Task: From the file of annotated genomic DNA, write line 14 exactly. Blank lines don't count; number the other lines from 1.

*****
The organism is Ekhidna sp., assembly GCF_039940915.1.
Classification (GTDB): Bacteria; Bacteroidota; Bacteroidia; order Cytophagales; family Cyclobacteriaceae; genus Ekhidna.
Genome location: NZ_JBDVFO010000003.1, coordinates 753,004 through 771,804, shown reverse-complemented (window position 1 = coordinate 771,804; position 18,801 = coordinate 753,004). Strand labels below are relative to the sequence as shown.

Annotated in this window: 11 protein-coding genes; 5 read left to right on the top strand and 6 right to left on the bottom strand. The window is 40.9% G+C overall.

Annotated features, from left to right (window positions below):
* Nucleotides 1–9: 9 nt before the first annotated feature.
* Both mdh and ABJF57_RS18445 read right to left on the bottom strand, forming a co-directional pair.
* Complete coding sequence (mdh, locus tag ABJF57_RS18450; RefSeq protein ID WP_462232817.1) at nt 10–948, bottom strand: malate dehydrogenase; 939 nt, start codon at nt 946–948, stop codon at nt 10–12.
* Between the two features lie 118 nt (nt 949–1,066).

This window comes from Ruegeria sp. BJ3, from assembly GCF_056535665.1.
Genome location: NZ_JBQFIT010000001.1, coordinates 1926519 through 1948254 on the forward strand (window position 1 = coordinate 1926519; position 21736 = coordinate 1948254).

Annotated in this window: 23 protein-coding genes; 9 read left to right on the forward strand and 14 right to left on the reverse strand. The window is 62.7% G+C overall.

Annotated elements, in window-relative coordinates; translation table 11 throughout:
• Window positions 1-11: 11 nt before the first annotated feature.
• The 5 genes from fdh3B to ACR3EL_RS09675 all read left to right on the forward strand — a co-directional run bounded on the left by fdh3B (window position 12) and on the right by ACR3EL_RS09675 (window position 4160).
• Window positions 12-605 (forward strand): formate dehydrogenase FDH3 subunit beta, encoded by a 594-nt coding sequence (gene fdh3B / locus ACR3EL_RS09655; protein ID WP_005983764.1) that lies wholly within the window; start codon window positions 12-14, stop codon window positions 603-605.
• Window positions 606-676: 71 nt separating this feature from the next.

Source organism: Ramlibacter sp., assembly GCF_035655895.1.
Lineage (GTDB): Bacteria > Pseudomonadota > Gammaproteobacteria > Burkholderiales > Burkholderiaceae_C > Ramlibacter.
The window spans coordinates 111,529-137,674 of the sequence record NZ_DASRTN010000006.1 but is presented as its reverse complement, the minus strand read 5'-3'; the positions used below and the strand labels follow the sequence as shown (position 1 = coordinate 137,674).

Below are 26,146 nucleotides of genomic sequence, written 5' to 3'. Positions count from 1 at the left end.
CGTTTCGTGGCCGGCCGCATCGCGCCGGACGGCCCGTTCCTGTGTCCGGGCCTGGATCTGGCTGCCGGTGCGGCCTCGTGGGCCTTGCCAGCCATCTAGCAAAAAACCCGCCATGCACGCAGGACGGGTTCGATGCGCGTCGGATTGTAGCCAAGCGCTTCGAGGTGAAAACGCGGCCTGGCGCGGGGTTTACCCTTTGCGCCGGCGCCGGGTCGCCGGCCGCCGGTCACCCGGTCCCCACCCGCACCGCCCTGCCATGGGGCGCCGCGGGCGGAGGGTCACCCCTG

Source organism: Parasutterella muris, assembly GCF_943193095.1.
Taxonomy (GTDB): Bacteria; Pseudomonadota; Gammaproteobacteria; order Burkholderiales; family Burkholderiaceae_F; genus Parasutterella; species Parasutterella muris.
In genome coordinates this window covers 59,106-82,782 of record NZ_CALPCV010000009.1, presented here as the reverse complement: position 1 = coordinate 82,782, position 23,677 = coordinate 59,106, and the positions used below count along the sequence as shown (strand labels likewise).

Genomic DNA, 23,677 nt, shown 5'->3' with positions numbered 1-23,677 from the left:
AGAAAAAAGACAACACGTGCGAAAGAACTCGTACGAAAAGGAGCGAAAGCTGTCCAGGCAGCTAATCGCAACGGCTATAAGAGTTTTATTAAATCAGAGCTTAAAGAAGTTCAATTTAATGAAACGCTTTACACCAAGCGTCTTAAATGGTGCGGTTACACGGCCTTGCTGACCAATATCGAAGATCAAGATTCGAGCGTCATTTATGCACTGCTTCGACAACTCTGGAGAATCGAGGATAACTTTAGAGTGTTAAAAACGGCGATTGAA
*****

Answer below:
• Window positions 1-11: 11 nt before the first annotated feature.